Japanese wrestling is at an all-time high in popularity with the Western world, thanks in large part to streaming services making the Japanese puroresu more accessible than ever before. In the 1980s and 1990s, fans in North America and Europe had to trade VHS tapes to catch glimpses of the likes of New Japan Pro Wrestling (NJPW), All Japan Pro Wrestling (AJPW) or All-Japan Women’s Wrestling (AJW). But with New Japan World, NJPW has become the world’s second most popular promotion behind the WWE, and Japanese companies like AJPW, Pro Wrestling NOAH, and DDT Pro are finding more fans and eyes outside of Japan than ever before. But men’s wrestling isn’t the only wrestling that Japan has staked a huge claim in. Joshi puroresu, or women’s wrestling, has always been decades ahead of their North American and European counterparts – AJW’s influence is felt today in many men’s indie style matches, with moves that the women were doing in the early 90s now being replicated by the high flying men. While AJW is no longer active, joshi remains a large part of Japanese wrestling culture, lead by the most recognizable promotion, World Wonder Ring Stardom (or simply, Stardom). There are countless others still in operation, but one that doesn’t receive half the praise as it should, is Sendai Girls’ Pro Wrestling, which has been raising the bar for well over a decade.
Sendai Girls was formed in 2005 in the city of Sendai, a lush and beautiful city known as “The City of Trees” and the capital city of the Miyagi Prefecture, with a population just over a million people (falling just outside Japan’s top 10 largest cities). It was founded in 2005 following the collapse of the promotion GAEA, founded by AJW veteran Chigusa Nagayo and promoter Yuka Sugiyama. GAEA ran from 1995 until 2005, when it finally shut down, but one of Nagayo’s prize pupils was determined to keep joshi going in Japan the way she was trained. That pupil was joshi legend Meiko Satomura. Many now recognize her name as one of the entrants in this year’s 2018 Mae Young Classic in the WWE, but the 38-year old icon of joshi wrestling has accomplished much in her illustrious career. During her 10 year career with GAEA, she as a 2x AAAW (All Asia Athlete Women) Champion, AAAW Tag Team Champion (with Mexican/Japanese great Ayako Hamada) and AAAW Junior Heavyweight Tag Team Champion with former AJW star Sonoko Kato. During her time with GAEA, the promotion forged alliances with WCW in the US, leading to many GAEA wrestlers – including Satomura – being included in the tournament to crown a new WCW Women’s Champion (which was ultimately won by former AJW and GAEA wrestler Akira Hokuto). In late 2005, Satomura started Sendai Girls’ Pro Wrestling alongside Michinoku Pro President Jinsei Shinzaki, a Michinoku Pro legend (and co-founder with The Great Sasuke in 1993), who is a 4x MPW Tag Team Champion and in some circles best remembered from his WWF run as Hakushi (he’s also competing this Friday at Joey Janela’s Lost In New York, facing Joey Janela).
Since 2005, Sendai Girls has been a training ground for future joshi stars, working with a small roster and encouraging their trainees to work with other established joshi promotions, including Stardom, Joshi Women’s Wrestling Project (JWP), OZ Academy, DIANA, Pro Wrestling WAVE and many more. Sendai Girls didn’t create their own championships until October of 2015, with the Sendai Girls World Championship and the Sendai Girls Tag Team Championships. Meiko Satomura set the standard with capturing the inaugural World Championship (holding it for 371 days), but current champion Chihiro Hashimoto has set the bar, on her fourth reign as Sendai Girls World Champion, since her debut in 2015.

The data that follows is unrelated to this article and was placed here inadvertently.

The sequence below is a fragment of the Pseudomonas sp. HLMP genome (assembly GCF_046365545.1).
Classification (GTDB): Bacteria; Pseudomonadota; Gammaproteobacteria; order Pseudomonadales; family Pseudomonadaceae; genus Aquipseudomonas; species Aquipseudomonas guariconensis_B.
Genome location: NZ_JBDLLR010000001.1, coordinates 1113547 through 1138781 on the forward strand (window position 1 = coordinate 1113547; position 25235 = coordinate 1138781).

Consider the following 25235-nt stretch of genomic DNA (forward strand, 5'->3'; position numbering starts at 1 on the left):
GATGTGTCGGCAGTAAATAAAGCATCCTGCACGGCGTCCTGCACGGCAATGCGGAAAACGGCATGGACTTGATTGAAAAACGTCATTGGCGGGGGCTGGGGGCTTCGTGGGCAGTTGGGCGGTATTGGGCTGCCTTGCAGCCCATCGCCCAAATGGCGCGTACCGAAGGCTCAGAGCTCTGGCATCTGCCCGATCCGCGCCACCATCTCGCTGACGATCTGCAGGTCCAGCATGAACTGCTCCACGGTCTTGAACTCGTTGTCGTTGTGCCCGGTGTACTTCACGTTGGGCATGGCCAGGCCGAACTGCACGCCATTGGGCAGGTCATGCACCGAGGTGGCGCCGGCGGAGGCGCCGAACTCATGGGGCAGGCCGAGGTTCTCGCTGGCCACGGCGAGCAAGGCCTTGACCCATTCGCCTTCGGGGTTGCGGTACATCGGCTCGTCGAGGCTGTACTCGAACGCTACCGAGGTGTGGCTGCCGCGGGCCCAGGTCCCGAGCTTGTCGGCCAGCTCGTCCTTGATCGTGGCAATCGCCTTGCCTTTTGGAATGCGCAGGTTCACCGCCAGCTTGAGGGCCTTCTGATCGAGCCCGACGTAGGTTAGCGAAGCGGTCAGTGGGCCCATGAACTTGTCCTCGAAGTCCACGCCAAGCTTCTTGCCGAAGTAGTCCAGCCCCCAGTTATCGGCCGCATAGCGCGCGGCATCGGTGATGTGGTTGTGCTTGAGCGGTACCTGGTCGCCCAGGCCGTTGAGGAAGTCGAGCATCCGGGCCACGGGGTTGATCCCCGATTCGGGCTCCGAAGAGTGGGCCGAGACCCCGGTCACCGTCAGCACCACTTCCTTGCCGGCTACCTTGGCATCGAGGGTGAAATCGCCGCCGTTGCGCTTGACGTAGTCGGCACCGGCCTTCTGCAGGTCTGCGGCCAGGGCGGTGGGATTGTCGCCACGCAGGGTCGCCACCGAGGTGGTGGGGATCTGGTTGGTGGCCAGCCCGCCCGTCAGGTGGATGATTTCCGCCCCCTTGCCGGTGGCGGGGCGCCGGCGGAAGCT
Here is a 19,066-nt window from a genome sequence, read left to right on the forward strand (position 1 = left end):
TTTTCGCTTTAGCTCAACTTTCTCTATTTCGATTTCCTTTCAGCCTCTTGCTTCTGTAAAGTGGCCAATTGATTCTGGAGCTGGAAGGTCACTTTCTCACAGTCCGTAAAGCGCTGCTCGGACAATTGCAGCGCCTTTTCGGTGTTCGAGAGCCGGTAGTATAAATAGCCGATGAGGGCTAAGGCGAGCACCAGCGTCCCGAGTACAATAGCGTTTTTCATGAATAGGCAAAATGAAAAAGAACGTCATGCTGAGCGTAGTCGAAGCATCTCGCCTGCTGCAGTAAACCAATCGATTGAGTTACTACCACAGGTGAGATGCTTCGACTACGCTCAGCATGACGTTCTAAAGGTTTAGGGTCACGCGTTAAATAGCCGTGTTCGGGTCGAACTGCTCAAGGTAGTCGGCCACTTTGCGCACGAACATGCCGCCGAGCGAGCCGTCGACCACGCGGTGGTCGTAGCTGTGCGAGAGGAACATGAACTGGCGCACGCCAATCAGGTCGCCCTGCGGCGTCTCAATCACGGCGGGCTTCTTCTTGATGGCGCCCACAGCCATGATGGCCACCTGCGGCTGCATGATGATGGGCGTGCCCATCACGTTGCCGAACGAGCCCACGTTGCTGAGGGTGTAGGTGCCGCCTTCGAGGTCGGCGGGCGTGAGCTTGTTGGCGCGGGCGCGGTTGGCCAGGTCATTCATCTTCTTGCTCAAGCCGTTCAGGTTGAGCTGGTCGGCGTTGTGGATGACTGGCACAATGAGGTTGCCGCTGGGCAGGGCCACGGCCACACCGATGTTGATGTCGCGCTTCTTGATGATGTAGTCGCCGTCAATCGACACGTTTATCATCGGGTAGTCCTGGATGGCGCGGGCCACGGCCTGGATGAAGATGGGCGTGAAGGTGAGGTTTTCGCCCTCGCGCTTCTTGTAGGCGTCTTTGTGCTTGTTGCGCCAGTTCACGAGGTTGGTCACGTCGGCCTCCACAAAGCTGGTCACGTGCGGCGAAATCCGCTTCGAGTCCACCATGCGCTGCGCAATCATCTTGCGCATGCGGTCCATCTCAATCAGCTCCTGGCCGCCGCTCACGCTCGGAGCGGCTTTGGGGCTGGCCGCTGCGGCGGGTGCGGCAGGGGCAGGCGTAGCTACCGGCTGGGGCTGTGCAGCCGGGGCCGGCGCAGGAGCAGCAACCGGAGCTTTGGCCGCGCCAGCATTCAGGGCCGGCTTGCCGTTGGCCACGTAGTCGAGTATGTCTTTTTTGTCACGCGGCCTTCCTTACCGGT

Meiko Satomura made her US return when she debuted with CHIKARA in 2012 and by that fall, she had entered a Sendai Girls team into that year’s King of Trios tournament. Her team of herself with Sendai Girls stars DASH Chisako and Sendai Sachiko did well, making it to the semi-finals that year, but ultimately bowed out to Team ROH (Mike Bennett and The Young Bucks). But the Western world was now aware of the stuff Sendai Girls was doing. Meiko would return in 2016, slightly tweaking her team by replacing Sachiko with Cassandra Miyagi, and it proved to be a successful move. The Sendai Girls trio won that year’s King of Trios tournament, defeating another joshi trio lead by JWP legend Command Bolshoi. The same Sendai Girls trio returned last year to defend their title, making it to the finals, before bowing out to British Strong Style (Pete Dunne, Trent Seven and Tyler Bate).
Sendai Girls continues to present top quality shows in Japan, and continue to make their presence felt around the world – Meiko Satomura has embarked on trips to the UK in the past year, debuting with Pro Wrestling EVE and Fight Club: PRO (where she’s the reigning FCP Champion), and other Sendai Girls are starting to follow. Sendai Girls World Champion Chihiro Hashimoto will be making her own Pro Wrestling EVE debut on Saturday, September 29, 2018 as part of the Strong Women Style: Road to SHE-1 event, where she takes on indie superstar Jordynne Grace.
Sendai Girls continues to roll with exciting new Japanese stars, and spreading the gospel of the philosophy of legendary Meiko Satomura, and you can catch their latest events through Powerslam TV as part of their streaming network (including the recent July 27, 2018 event Sendai PIT). While other joshi promotions like Stardom may gain most of the headlines, Sendai Girls is one of Japan’s most respected women’s promotions, and with Meiko Satomura as it’s founding mother, it’s much more than just another joshi company. You can download Powerslam TV for Roku, Apple TV, Amazon Prime and Google Play.